One of the most terrifying aspects of Canadian politics for social conservatives – at least this should be the case – is the nation’s so-called “human rights” commissions and tribunals. These kangaroo courts, where historical, Judaeo-Christian principles of jurisprudence are tossed out the window, have established themselves in almost every part of Canada as the primary tool by which leftists seek to crush dissent in this country.
Those on the front lines are well aware that despite the positive images that ordinary Canadians might have of “human rights,” a vigorous battle is being fought under that banner against traditional values, unborn babies, the natural family and Christianity.
Am I exaggerating? People who have ears to hear will not think so when they find out some of the details about the committee Justice Minister Anne McLellan set up to review the Canadian Human Rights Act.
Of particular concern are the four members of the committee – William Black from B.C., Harish Jain from Ontario, Renée Dupuis from Québec and former Supreme Court justice Gerard La Forest.
Mr. La Forest appears to be the best person there. He is known to pro-family forces as the justice who wrote the Nesbitt and Egan decision in 1995, defending the traditional family. Gwen Landolt of REAL Women, however, thinks he was made head of the committee to protect its image from accusations of radicalism.
William Black is the most disturbing member of the committee. He led a review of B.C.’s human rights industry in 1994, and the final report which bears his name is a direct attack on the fundamental principles of jurisprudence in Canada.
At one point it reads: “The primary weakness of the (human rights) legislation of (the 1940s and 1950s) was that enforcement was by means of prosecution for a penal offence. This approach brought with it all the safeguards that apply to penal legislation. For example, the violation had to be proved beyond a reasonable doubt, and the accused had a right to remain silent.”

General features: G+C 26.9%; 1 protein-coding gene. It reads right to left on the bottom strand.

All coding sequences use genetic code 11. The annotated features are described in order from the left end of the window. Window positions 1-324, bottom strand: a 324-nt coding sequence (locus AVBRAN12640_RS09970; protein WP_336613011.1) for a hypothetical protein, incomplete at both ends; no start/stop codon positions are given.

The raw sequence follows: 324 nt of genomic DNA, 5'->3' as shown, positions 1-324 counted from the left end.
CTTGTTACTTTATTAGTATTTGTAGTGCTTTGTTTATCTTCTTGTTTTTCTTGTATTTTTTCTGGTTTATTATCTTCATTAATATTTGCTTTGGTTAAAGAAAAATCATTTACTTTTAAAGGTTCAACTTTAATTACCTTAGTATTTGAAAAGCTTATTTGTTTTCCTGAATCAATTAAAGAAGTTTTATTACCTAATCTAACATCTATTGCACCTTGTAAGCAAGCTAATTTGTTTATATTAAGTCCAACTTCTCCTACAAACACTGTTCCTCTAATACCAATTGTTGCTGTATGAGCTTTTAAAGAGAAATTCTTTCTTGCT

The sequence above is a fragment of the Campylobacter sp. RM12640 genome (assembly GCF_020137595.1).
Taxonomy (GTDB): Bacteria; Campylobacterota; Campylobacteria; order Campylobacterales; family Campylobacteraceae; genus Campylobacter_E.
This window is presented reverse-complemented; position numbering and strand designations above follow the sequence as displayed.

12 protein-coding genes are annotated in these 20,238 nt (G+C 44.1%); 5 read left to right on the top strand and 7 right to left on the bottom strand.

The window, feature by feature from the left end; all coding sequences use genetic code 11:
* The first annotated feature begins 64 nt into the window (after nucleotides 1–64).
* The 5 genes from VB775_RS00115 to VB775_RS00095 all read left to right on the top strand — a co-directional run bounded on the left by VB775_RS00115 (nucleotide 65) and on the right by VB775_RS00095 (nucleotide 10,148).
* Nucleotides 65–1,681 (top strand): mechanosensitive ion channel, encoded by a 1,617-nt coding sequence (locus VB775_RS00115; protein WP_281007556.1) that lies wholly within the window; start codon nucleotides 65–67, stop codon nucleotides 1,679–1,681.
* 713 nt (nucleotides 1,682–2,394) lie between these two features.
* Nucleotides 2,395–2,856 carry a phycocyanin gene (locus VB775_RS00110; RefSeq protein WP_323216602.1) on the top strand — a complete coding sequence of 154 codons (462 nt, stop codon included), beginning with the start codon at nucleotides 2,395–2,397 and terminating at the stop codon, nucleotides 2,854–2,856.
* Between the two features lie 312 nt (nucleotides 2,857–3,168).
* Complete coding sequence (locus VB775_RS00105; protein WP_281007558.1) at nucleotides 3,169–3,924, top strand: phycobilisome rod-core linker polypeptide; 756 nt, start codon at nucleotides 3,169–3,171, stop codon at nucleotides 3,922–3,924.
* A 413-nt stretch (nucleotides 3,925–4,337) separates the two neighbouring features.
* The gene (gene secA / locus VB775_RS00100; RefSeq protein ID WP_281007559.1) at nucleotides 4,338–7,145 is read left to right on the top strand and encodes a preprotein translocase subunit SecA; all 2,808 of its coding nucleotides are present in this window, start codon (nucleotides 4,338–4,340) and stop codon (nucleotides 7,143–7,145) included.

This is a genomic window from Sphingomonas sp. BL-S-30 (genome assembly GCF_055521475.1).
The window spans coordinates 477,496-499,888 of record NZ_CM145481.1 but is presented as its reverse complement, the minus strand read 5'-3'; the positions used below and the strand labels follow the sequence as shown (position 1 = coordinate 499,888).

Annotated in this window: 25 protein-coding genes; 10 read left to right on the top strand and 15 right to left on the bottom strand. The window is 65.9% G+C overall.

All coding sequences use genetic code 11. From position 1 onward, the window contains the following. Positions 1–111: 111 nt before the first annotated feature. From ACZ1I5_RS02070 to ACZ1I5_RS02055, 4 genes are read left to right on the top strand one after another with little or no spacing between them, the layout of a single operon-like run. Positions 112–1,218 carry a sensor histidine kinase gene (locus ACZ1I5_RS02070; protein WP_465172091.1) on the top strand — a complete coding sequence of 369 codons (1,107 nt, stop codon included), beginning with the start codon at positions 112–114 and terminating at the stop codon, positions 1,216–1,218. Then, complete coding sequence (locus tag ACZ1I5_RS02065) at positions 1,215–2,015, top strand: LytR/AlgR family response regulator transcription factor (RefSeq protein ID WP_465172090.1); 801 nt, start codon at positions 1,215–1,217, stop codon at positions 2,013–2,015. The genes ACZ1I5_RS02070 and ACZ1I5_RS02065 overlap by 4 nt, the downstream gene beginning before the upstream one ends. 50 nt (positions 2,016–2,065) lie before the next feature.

“As applied to discrimination, these rules made enforcement almost impossible,” the report continues. “It was especially difficult to prove beyond reasonable doubt that the motive for refusing to deal with a person was race or religion rather than some legitimate reason.”
Ron Gray, leader of the Christian Heritage Party, is only one of a number of concerned Canadians who condemns this aspect of today’s human rights industry. If the human rights commissions in this country are going to insist on prosecuting people, then the cases should be heard in the real court system.
Mr. Gray, who participated in some of the public hearings during the B.C. review process, said recently of Mr. Black that his “pro-homosexual and anti-Christian biases were consistently apparent during those hearings.”
Harish Jain, who sat for a number of years on the Canadian Human Rights Tribunal prosecuting human rights cases, appears to believe that systemic discrimination is rampant everywhere.
In 1994, he came to the defence of Toronto-area MP Jag Bhaduria, who was kicked out of the Liberal caucus for lying on his resumé, saying that Bhaduria wouldn’t have been treated as he was if he’d been a white person. In 1990, Jain even charged that the lack of recognition given to foreign degrees in Canada is a form of racism, according to a report published by Canadian Press. Mr. Jain is a professor at Hamilton’s McMaster University.
I wasn’t able to find anything of substance on Renée Dupuis. She is a practising lawyer in Québec focusing on aboriginal issues. She sat on the Canadian Human Rights Commission from 1989 to 1995.
The human rights review is to include a review of the scope and jurisdiction of the act, including its exceptions. Critics like Ron Gray – and myself – see this as looking for excuses to expand the power of the federal human rights legislation.
It is also looking at the effectiveness of the complaints-based model. Most “human rights” activists condemn the complaints-based model because it does not give them the authority to go out and hound Canadians looking for violations. They have to wait for the complaints of a violation to come to them.